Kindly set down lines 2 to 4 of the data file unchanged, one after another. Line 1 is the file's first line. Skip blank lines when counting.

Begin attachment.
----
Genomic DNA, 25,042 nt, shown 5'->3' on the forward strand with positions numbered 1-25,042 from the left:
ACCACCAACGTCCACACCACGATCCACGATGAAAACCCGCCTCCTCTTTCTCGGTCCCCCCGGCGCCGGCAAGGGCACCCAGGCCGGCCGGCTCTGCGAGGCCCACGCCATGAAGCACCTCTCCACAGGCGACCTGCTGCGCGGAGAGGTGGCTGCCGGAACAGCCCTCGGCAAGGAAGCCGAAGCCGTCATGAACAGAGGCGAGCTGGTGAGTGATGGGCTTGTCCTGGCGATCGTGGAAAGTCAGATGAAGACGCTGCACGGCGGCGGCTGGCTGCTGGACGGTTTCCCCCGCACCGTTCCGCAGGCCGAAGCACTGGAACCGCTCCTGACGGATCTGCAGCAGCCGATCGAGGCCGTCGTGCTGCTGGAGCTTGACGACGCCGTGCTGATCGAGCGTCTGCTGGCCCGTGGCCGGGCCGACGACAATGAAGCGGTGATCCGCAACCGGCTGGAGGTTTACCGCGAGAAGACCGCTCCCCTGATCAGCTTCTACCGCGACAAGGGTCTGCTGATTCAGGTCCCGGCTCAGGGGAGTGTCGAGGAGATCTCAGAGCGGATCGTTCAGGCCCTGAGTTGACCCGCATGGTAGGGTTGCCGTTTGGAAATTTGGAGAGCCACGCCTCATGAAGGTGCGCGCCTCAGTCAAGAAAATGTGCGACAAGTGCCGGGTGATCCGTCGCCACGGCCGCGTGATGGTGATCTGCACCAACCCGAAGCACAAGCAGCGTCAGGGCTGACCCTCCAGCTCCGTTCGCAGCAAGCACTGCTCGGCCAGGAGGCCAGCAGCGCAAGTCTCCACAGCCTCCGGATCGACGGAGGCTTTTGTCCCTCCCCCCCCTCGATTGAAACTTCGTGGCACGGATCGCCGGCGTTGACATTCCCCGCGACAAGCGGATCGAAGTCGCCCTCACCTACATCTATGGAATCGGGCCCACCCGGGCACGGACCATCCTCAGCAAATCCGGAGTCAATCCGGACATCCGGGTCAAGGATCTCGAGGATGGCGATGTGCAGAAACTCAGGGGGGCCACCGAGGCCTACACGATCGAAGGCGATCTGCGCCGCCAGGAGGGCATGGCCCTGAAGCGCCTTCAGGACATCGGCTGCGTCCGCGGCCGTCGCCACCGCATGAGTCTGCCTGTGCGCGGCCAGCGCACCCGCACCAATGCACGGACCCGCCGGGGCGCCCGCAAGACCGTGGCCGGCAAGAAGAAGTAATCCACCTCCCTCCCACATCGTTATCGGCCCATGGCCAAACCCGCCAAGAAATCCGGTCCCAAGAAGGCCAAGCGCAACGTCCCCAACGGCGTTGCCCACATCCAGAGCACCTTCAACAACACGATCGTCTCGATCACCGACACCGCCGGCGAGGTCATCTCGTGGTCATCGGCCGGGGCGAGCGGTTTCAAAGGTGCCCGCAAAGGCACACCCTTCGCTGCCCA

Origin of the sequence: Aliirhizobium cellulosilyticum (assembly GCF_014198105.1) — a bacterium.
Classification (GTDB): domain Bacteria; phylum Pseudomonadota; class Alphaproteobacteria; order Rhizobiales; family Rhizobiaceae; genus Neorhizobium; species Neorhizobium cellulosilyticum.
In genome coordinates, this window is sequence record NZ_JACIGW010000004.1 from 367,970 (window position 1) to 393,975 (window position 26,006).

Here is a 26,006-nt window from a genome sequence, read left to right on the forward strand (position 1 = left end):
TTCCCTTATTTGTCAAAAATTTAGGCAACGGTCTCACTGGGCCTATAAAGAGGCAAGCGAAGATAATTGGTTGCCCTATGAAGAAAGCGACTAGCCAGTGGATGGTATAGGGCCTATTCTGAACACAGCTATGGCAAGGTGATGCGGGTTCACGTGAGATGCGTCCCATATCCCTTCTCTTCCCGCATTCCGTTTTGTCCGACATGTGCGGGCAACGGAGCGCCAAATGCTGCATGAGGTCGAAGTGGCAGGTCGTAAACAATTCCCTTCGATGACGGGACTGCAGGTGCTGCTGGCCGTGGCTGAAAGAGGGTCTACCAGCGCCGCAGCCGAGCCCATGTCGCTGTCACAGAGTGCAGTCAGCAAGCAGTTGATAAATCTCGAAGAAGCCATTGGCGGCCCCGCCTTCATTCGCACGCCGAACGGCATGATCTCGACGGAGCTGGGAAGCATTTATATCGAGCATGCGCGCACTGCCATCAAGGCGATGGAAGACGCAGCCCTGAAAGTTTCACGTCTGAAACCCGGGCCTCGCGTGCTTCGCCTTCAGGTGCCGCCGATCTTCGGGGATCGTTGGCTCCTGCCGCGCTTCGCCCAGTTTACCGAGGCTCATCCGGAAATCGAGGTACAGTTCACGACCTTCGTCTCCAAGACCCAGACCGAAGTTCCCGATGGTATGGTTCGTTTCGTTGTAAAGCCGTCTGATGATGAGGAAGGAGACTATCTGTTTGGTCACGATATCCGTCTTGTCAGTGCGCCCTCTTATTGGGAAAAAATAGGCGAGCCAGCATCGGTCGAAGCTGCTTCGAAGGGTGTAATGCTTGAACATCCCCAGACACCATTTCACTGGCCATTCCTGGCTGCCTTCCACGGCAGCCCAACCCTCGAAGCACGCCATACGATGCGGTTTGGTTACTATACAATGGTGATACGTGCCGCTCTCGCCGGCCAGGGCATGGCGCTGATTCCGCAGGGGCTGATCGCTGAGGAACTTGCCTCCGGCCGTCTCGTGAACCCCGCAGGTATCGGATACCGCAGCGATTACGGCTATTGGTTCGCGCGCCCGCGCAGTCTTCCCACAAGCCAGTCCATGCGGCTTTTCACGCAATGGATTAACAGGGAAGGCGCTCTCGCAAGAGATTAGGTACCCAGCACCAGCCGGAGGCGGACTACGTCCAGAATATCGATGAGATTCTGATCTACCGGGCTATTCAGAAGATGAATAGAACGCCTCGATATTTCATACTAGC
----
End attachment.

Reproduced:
ACCACCAACGTCCACACCACGATCCACGATGAAAACCCGCCTCCTCTTTCTCGGTCCCCCCGGCGCCGGCAAGGGCACCCAGGCCGGCCGGCTCTGCGAGGCCCACGCCATGAAGCACCTCTCCACAGGCGACCTGCTGCGCGGAGAGGTGGCTGCCGGAACAGCCCTCGGCAAGGAAGCCGAAGCCGTCATGAACAGAGGCGAGCTGGTGAGTGATGGGCTTGTCCTGGCGATCGTGGAAAGTCAGATGAAGACGCTGCACGGCGGCGGCTGGCTGCTGGACGGTTTCCCCCGCACCGTTCCGCAGGCCGAAGCACTGGAACCGCTCCTGACGGATCTGCAGCAGCCGATCGAGGCCGTCGTGCTGCTGGAGCTTGACGACGCCGTGCTGATCGAGCGTCTGCTGGCCCGTGGCCGGGCCGACGACAATGAAGCGGTGATCCGCAACCGGCTGGAGGTTTACCGCGAGAAGACCGCTCCCCTGATCAGCTTCTACCGCGACAAGGGTCTGCTGATTCAGGTCCCGGCTCAGGGGAGTGTCGAGGAGATCTCAGAGCGGATCGTTCAGGCCCTGAGTTGACCCGCATGGTAGGGTTGCCGTTTGGAAATTTGGAGAGCCACGCCTCATGAAGGTGCGCGCCTCAGTCAAGAAAATGTGCGACAAGTGCCGGGTGATCCGTCGCCACGGCCGCGTGATGGTGATCTGCACCAACCCGAAGCACAAGCAGCGTCAGGGCTGACCCTCCAGCTCCGTTCGCAGCAAGCACTGCTCGGCCAGGAGGCCAGCAGCGCAAGTCTCCACAGCCTCCGGATCGACGGAGGCTTTTGTCCCTCCCCCCCCTCGATTGAAACTTCGTGGCACGGATCGCCGGCGTTGACATTCCCCGCGACAAGCGGATCGAAGTCGCCCTCACCTACATCTATGGAATCGGGCCCACCCGGGCACGGACCATCCTCAGCAAATCCGGAGTCAATCCGGACATCCGGGTCAAGGATCTCGAGGATGGCGATGTGCAGAAACTCAGGGGGGCCACCGAGGCCTACACGATCGAAGGCGATCTGCGCCGCCAGGAGGGCATGGCCCTGAAGCGCCTTCAGGACATCGGCTGCGTCCGCGGCCGTCGCCACCGCATGAGTCTGCCTGTGCGCGGCCAGCGCACCCGCACCAATGCACGGACCCGCCGGGGCGCCCGCAAGACCGTGGCCGGCAAGAAGAAGTAATCCACCTCCCTCCCACATCGTTATCGGCCCATGGCCAAACCCGCCAAGAAATCCGGTCCCAAGAAGGCCAAGCGCAACGTCCCCAACGGCGTTGCCCACATCCAGAGCACCTTCAACAACACGATCGTCTCGATCACCGACACCGCCGGCGAGGTCATCTCGTGGTCATCGGCCGGGGCGAGCGGTTTCAAAGGTGCCCGCAAAGGCACACCCTTCGCTGCCCA

Origin of the sequence: Aliirhizobium cellulosilyticum (assembly GCF_014198105.1) — a bacterium.
Classification (GTDB): domain Bacteria; phylum Pseudomonadota; class Alphaproteobacteria; order Rhizobiales; family Rhizobiaceae; genus Neorhizobium; species Neorhizobium cellulosilyticum.